As can be seen from Table II, Sample 3 shows that starch may be crosslinked using a combination of STMP and STPP to result in the altered digestion curve of this invention. The digestion curves of these starches are depicted in FIG. 2.

Example 3

Glucose Release from Chemically Modified Starches

A variety of base starches were modified using PO, OSA, Acetic Anhydride reagents according to the general procedures described in the above examples to obtain a variety of modification levels. The digestibility of these starches were tested and the results are listed in Table III, below.

TABLE III
Total Bound
Sample #Base StarchPhosphorus (%)ModelT = 20 minT = 120 minT = 240 min
1DentN/AN/A188085
2DentN/ACookie297380
3Dent0.24N/A12760
4Dent0.12Cookie196575
5Dent0.14Cookie144756
6High (˜70%)N/AN/A112630
Amylose
7High (˜70%)N/ACookie92327
Amylose
8High (˜70%)0.23N/A61316
Amylose
9High (˜70%)0.25Cookie71618
Amylose
10TapiocaN/AN/A94252
11Tapioca0.15Cookie144658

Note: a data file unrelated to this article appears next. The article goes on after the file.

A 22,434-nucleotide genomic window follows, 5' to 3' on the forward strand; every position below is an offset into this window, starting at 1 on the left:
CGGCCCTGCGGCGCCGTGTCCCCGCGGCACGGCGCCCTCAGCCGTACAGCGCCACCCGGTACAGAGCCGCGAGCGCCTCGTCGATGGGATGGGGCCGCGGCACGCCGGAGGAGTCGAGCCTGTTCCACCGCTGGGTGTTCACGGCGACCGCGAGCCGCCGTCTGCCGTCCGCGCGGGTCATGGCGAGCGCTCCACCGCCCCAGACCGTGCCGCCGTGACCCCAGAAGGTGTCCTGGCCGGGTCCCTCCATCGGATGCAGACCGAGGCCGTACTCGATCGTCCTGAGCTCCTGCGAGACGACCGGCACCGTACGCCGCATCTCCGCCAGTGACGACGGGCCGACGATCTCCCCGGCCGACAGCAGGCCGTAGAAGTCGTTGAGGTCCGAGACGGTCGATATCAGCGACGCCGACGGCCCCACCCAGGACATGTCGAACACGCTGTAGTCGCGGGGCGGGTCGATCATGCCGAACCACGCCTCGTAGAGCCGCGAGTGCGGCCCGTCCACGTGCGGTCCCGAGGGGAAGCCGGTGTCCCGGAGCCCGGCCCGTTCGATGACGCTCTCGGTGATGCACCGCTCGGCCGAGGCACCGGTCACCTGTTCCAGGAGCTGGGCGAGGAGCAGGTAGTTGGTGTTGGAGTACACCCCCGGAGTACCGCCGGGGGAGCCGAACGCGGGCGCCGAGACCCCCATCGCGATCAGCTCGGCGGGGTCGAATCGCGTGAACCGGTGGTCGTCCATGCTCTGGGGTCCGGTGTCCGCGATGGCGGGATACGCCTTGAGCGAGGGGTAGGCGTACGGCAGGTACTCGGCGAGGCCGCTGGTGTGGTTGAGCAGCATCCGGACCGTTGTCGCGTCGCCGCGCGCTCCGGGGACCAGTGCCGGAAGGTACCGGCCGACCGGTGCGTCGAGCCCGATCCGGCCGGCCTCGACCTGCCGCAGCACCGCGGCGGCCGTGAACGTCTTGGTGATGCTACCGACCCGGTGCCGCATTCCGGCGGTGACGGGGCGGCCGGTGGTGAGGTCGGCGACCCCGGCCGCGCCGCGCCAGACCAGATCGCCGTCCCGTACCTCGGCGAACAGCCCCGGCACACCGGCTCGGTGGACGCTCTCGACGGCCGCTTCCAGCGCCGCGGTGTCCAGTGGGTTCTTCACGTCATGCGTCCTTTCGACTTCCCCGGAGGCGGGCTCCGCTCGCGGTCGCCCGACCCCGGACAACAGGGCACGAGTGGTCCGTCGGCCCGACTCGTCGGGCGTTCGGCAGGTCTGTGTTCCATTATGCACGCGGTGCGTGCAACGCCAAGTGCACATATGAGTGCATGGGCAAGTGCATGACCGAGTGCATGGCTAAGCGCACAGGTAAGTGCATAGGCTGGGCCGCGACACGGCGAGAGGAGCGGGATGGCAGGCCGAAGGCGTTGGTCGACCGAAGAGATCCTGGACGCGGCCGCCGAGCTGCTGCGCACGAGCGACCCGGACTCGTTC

12Waxy cornN/AN/A3594100
13Waxy corn0.31Cookie175060
14Waxy corn0.41Cookie123136
15Rice0.17N/A175568
16Wheat0.21N/A226982

As can be seen from Table III, a variety of starch bases may be modified using a combination of STMP and STPP to result in the altered digestion curve of this invention in model food system.

Example 4

Glucose Release from Chemically Modified Starches

A variety of base starches were modified using PO, OSA, Acetic Anhydride reagents according to the general procedures described in the above examples to obtain a variety of modification levels. The digestibility of these starches were tested and the results are listed in Table IV, below.

TABLE IV
Chemical ModificationsGlucose
SampleModificationModificationRelease at
Sample #Starch BaseModification 11 LevelModification 22 Level20′120′240′
17Waxy Cornnananana3594100
18OSA3% bound205669
OSA
19OSA3% boundAcid25s viscosity226976
OSAConversion
20Acetylation2% boundAdipic Acidic0.55%235360
acetylbound
adipate
21Tapiocanananana94252
22Acetylation2% bound195364
acetyl
23Hydroxypropylation5% boundPhosphorylation0.04%205866
POPOCl3
treatment